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Jacquie’s lion capture

Many people in the animal world get caught in strange situations. A friend of mine, Jacquie, is a veterinary nurse, and works for an organisation that gets called in from time to time to confiscate animals that are being kept illegally.

On one occasion her team was called out to collect a group of carnivores – two caracal and three lion. They were told that all the animals were young, being under seven months of age. So they packed the necessary crates, tranquilizing darts, etc. and headed off to do their thing. (this necessitating being accompanied by representation from both the police and conservation). On arriving at the venue, they quickly sedated the caracal (which turned out to be two males about 4 months old) and placed them in a crate. Then it was on to the enclosure where the lions were being kept. Unfortunately the information they had been given was somewhat inaccurate, in that the lions were all at least a year old, and nearly twice the size that the capture team were expecting. One look at them confirmed that they would never fit in to the crates that had bought along to contain them. So there was nothing else to do – first the lion needed to be darted, and then the two lionesses. This proved to be quite a challenge, as the team had to go into the enclosure housing all three lions in order to dart them. The male was darted whilst his fully conscious and very curious sisters were wandering around wondering what the heck was happening to their brother! As soon as they were all unconscious, the work began.

Struggling under their weight, the team carried the animals one by one to their truck and deposited them all together in the back. It was a bit of a tight fit!! Well it goes without saying that you can’t just drive around with three lions (albeit sedated) lolling about in the back of a truck, so there was nothing for it – my friend Jacquie had to climb in the back with them. She wedged herself into a corner, and tried to look as innocuous as possible.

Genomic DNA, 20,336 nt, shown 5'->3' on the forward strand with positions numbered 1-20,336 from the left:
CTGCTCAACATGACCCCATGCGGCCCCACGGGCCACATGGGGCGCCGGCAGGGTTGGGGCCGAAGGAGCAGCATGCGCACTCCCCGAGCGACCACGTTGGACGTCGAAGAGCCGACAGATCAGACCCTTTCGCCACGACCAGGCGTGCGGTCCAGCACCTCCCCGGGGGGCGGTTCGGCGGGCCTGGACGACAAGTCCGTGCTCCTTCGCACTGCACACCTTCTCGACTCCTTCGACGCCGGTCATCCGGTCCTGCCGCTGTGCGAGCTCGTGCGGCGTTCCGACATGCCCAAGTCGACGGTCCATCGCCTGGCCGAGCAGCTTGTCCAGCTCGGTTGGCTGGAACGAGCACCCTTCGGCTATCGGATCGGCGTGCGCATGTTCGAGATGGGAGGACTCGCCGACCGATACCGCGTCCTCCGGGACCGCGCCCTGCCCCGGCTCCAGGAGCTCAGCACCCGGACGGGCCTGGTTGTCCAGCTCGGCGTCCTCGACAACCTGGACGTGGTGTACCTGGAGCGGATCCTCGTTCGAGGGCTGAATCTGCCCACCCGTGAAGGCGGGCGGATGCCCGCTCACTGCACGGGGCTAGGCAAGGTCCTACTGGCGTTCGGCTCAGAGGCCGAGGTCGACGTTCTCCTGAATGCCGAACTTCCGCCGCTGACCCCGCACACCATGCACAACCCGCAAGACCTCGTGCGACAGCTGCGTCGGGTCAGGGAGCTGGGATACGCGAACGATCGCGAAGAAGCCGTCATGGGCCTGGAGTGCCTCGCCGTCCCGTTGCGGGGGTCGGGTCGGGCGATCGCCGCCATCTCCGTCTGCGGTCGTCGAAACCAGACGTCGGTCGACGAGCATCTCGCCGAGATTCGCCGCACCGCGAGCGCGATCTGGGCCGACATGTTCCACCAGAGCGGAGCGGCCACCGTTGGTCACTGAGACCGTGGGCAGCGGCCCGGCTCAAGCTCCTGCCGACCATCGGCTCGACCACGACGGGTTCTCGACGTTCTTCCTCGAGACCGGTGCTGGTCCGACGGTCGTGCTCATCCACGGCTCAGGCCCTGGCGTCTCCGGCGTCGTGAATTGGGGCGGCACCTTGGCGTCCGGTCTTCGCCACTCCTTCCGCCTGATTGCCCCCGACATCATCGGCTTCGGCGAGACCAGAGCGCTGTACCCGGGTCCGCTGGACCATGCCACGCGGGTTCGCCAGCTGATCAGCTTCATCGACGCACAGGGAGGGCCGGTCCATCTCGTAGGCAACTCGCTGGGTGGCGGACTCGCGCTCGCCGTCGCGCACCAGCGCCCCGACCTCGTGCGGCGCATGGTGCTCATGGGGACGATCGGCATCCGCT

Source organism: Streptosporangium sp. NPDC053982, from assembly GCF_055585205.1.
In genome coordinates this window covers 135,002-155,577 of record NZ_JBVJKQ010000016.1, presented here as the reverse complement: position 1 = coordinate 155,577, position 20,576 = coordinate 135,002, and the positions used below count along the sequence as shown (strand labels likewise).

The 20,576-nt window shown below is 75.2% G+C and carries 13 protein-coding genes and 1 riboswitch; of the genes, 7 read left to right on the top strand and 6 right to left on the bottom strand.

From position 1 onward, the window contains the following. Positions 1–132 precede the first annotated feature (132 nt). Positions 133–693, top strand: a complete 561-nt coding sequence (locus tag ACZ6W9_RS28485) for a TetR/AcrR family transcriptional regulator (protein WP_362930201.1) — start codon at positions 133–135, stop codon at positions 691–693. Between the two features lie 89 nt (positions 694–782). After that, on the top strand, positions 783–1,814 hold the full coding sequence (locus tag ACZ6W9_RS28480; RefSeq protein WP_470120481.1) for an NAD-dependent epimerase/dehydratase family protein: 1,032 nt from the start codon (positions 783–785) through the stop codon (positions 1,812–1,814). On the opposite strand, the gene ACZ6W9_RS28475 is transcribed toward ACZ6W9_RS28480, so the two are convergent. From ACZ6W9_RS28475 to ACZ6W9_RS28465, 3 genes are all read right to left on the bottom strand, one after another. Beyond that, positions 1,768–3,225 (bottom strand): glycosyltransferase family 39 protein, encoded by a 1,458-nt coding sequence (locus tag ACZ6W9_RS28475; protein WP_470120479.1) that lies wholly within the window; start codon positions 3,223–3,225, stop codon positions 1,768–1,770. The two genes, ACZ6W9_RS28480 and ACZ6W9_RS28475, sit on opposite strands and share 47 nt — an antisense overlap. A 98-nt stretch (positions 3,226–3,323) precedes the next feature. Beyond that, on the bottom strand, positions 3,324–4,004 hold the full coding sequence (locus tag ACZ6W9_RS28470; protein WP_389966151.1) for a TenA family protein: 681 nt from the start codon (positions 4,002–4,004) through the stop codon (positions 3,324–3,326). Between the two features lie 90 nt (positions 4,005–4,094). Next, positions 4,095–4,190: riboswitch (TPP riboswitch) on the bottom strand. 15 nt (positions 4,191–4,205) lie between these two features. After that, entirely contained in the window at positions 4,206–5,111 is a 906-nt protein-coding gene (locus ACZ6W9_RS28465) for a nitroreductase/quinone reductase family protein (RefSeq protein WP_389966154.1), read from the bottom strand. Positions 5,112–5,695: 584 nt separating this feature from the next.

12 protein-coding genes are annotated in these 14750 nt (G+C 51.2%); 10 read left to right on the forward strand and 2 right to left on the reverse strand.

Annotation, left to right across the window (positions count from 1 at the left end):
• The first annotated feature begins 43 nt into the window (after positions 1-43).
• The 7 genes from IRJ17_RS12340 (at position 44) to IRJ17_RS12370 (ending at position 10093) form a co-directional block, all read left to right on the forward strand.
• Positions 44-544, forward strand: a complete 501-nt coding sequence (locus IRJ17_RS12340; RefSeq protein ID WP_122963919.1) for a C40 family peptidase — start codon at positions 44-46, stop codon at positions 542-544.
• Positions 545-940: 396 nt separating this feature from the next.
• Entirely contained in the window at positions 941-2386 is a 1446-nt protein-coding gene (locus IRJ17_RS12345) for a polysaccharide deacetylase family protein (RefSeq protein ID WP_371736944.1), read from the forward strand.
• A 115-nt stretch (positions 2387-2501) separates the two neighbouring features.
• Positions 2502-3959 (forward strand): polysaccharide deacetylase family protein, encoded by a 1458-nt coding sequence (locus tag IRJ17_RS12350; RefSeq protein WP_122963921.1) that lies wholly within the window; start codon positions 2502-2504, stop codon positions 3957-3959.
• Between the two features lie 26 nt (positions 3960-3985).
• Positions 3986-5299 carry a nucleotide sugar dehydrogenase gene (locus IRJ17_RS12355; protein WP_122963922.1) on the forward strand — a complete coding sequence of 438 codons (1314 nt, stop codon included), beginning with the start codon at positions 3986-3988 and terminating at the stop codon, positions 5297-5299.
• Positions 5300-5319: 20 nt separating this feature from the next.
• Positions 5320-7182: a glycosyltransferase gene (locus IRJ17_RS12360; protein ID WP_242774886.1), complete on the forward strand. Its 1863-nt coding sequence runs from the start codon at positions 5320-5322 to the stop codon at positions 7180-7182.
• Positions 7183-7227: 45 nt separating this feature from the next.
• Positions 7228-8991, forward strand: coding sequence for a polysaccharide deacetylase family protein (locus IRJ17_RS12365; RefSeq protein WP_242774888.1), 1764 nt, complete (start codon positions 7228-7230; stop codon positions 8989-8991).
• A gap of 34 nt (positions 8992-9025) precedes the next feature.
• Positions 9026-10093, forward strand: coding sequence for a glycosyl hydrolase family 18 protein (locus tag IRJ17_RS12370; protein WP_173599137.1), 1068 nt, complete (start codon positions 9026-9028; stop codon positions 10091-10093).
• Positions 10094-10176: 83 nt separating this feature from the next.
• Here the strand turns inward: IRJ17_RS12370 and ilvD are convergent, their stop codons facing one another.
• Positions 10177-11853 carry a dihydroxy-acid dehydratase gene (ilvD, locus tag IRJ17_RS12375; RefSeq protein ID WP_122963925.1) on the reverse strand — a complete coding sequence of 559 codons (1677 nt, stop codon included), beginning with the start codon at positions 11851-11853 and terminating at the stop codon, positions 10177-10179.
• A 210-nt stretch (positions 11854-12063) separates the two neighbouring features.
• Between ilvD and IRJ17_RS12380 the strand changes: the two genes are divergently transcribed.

They were almost back to base, when Jacquie noticed the male flick his ear. She called through to the veterinarian in the front of the truck to say the male would probably need a top-up of the sedative as she didn’t think he would stay fully unconscious for the drive home. By this stage they were driving through the centre of Pretoria along one of the main roads. All Jacquie could do was take off her jacket, which she used as a shield (visual barrier) between herself and the felines.

“Just cross this intersection and then pull over”, Jacquie called out to the driver, “then we can quickly give him another injection and be back home within the hour”. As she spoke, the lion sat up!! On hearing her voice, the veterinarian glanced in the rear view mirror, and to his horror discovered that his vision was completely blocked by the back view of a lion.

There was nothing anyone could do. It was an extremely busy intersection and the robot was red against them. Poor Jacquie had to sit stoically in the back of the truck with two sedated and one very confused and awake lion. She crouched in her corner, holding her (somewhat pathetic) jacket in front of her, hoping that if she kept nice and still, the lion wouldn’t notice her. After what seemed an age, the traffic light changed and they were able to cross the intersection and pull over to the side. The team rushed around to the back of the truck and unlocked it. The door was kept closed, with Jacquie wedged in her corner, so as to reduce any chance of the male getting out.

Passersby were slowing down and gaping at this amazing spectacle: a crazy lady sitting in the back of a truck with three lions, one of which was sitting up and trying to work out where he was. Jacquie says she saw lots of really large white eyes staring at the four of them all squashed up in the back of the truck.

The team managed to distract the lion long enough for him to be given another injection. He was injected through the window from the cabin, and they were on their way again. Nothing else untoward happened during the rest of the journey, and the animals were swiftly transferred in to the cages that had been prepared for them.

What did Jacquie think of all this? “Just another day at work: I do so love the adrenaline rush!!”

I was privileged to be able to visit these three lions whilst they were still in protective custody. Believe me, although they weren’t fully grown, they were all very large. There is no way on this earth that I would have got into the back of a truck with one unconscious lion, let alone three!!

Fast Facts
Height: 4 feet (1.2m) (males).
Length: 5-8 feet (1.5-2.4m) (males).
Weight 330-500 lbs (150-227 kg) (males).
In general, female lions are smaller than males.
Lifespan: 10-14 years.
Top speed: 50 mph (81 km/hr), for short distances

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Maxine Quinton
Tel: +083 333 6172
Email: maxine@clickersa.co.za

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